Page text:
He said the new fees are close to fees charged at much nicer facilities with clover-pattern fields (four fields together with a crows nest and concession stand at the center charge, that make shifting to a different field much quicker and easier for players and spectators.

He said many locations across the state not only offer the convenience of field proximity, shaded seating, working restrooms and concession stands, but also feature pavement between fields.

“They also have shade, protective netting and everything is paved so you’re not dragging equipment through dirt,” Lyon said. “When it rains, now you’re dragging around muddy stuff.”

He said Payson is trying to charge similar rates to top-notch facilities like those in Flagstaff, Prescott Valley, Cottonwood and several Valley facilities.

Those cities and towns also feature more choices in quality restaurants and hotels than Payson does.

“They’re a Kia comparing themselves to a BMW,” he said. “The biggest draw for Payson has been that it’s cheap.”

But not anymore.

“They’re taking away from what we’re trying to give to local veterans,” Lyon said. “So it comes back to what are we doing this for? We’re doing it for the veterans.

“The increases are going to (reduce the number of) people coming to town. It’s not reasonable what they’re doing.”

Higher fees necessary

Payson Parks, Recreation & Tourism Department Director Courtney Spawn said the fee increase is necessary.

“Fees and charges are established to recover the reasonable cost of providing town services, and set price ranges for such services.

“To establish these fees and charges, it requires the town to identify actual costs, benchmarking, and the application of local context.

“In an effort to achieve this, an evaluation is done yearly to establish proposed fees for approval.

“The Town of Payson, in conjunction to fees and charges, has reevaluated its rental procedures for public events, in light of new clarity provided to governmental entities with respect to Article 9, § 7 of the Arizona Constitution, commonly referred to as the gift clause.

“Any changes to fees occur to comply with such state laws that govern municipal operations, and take into consideration of the previous factors of reasonable cost recovery, benchmarking comparisons, and local assessment.”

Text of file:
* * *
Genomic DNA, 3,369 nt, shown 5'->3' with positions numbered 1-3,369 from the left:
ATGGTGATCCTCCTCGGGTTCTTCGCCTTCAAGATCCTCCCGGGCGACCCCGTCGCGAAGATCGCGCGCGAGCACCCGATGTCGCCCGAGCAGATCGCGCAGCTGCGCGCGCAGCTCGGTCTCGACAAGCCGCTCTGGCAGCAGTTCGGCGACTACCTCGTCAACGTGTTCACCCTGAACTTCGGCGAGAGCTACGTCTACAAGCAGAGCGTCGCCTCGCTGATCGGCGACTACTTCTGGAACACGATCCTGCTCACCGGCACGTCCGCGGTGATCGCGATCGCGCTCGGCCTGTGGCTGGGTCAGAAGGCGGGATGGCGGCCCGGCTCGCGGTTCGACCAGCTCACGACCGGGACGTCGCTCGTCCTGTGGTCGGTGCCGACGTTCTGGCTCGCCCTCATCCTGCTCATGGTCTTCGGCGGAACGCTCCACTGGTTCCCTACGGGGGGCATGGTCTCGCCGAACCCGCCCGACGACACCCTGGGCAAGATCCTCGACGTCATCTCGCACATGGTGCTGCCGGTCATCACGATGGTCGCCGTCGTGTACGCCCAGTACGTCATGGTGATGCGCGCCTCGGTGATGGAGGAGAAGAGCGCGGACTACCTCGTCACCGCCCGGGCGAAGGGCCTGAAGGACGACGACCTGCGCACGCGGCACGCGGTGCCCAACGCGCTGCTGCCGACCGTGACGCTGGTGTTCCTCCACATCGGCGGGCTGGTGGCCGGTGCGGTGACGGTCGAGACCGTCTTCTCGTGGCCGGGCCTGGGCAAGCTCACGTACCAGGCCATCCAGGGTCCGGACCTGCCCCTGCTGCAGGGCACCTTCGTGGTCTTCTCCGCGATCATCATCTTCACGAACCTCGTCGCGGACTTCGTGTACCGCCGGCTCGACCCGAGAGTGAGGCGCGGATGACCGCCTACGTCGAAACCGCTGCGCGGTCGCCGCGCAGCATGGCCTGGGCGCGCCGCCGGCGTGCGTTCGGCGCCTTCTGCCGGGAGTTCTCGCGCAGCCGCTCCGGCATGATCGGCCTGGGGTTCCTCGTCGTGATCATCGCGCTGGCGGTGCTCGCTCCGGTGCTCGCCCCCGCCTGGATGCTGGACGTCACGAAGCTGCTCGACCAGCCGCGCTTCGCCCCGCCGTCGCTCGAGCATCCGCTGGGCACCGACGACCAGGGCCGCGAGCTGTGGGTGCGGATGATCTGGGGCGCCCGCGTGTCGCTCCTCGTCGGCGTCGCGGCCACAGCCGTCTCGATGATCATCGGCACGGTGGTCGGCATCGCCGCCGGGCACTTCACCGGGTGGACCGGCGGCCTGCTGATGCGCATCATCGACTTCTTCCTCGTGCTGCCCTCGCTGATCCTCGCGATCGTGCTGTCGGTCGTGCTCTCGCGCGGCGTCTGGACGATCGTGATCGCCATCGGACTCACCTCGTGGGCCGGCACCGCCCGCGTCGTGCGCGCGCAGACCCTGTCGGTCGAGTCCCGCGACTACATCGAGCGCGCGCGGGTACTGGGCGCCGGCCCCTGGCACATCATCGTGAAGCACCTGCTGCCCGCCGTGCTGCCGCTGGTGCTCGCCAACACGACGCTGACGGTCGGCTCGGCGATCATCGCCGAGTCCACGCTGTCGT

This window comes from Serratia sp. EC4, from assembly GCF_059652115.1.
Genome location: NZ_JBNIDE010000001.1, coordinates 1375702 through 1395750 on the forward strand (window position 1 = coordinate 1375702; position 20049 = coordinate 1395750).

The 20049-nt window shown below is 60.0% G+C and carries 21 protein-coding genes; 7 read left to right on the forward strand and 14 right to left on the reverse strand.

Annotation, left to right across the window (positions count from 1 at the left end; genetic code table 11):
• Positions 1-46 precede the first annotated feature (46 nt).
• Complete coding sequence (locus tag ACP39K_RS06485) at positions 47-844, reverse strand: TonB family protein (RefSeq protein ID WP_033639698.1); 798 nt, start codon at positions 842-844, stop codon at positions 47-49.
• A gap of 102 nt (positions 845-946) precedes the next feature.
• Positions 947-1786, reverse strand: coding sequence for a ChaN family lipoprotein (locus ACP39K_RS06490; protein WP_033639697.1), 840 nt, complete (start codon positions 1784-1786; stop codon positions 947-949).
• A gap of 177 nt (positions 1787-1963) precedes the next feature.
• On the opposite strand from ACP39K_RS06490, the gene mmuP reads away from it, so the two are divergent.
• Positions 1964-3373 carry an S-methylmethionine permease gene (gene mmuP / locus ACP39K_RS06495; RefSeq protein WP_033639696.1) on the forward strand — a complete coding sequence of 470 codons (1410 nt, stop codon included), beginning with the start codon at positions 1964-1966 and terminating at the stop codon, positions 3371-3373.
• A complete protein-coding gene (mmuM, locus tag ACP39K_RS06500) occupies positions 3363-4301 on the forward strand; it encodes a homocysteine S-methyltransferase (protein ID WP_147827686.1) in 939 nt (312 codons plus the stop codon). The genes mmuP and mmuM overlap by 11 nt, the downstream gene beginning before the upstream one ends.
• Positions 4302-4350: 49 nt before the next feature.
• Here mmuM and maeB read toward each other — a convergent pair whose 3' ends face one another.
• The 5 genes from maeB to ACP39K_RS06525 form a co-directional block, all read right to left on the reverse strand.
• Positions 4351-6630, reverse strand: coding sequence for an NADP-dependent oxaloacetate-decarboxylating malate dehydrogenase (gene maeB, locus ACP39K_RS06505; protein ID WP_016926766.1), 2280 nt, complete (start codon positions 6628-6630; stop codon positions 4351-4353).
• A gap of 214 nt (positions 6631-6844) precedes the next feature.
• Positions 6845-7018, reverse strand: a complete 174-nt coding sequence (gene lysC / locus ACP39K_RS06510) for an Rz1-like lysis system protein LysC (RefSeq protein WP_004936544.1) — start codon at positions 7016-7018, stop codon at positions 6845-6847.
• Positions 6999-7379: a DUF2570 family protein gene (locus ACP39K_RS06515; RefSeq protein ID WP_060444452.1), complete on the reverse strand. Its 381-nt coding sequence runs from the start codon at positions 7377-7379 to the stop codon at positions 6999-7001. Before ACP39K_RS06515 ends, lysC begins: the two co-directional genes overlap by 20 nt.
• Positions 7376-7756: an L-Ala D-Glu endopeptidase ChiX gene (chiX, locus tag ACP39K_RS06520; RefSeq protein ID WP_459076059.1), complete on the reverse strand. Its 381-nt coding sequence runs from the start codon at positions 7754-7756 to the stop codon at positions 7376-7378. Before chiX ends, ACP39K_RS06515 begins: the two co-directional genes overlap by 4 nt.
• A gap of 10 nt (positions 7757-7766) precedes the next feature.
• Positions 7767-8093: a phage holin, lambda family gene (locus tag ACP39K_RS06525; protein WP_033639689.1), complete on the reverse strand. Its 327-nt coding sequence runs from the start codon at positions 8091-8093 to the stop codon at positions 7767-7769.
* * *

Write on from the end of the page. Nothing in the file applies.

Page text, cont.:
No nonprofit discount

“With this, the town does not have the ability to contribute public funds in the form of donations, in-kind contributions, fee waivers or subsidies to event hosts/organizations. This holds true regardless of where such profits or revenues from a private event may be contributed.

“Facility renters have the option to determine the scope of services they require from the Town to host their events on Town of Payson public space, while complying with usage rules.”

Spawn wrote that the town “appreciates all who are interested in hosting an event in our community and desire for those events to be successful.”

She said she hasn’t had an event organization express communication to date the inability to host their event in Payson due to these factors.

But they just went into effect, so it remains to be seen if other tournament organizers join Lyon in objecting to the increases and even move them to other communities as they go over their plan for their 2022 tournaments.

Lyon certainly is expressing his concern that the increase in fees will result in his having to cancel any future tournaments in Payson.

Spawn said that Payson has 24 field reservations for tournaments for the 2021 season, with most filling the 21 weekends from May through September.

Contact the reporter at kmorris@payson.com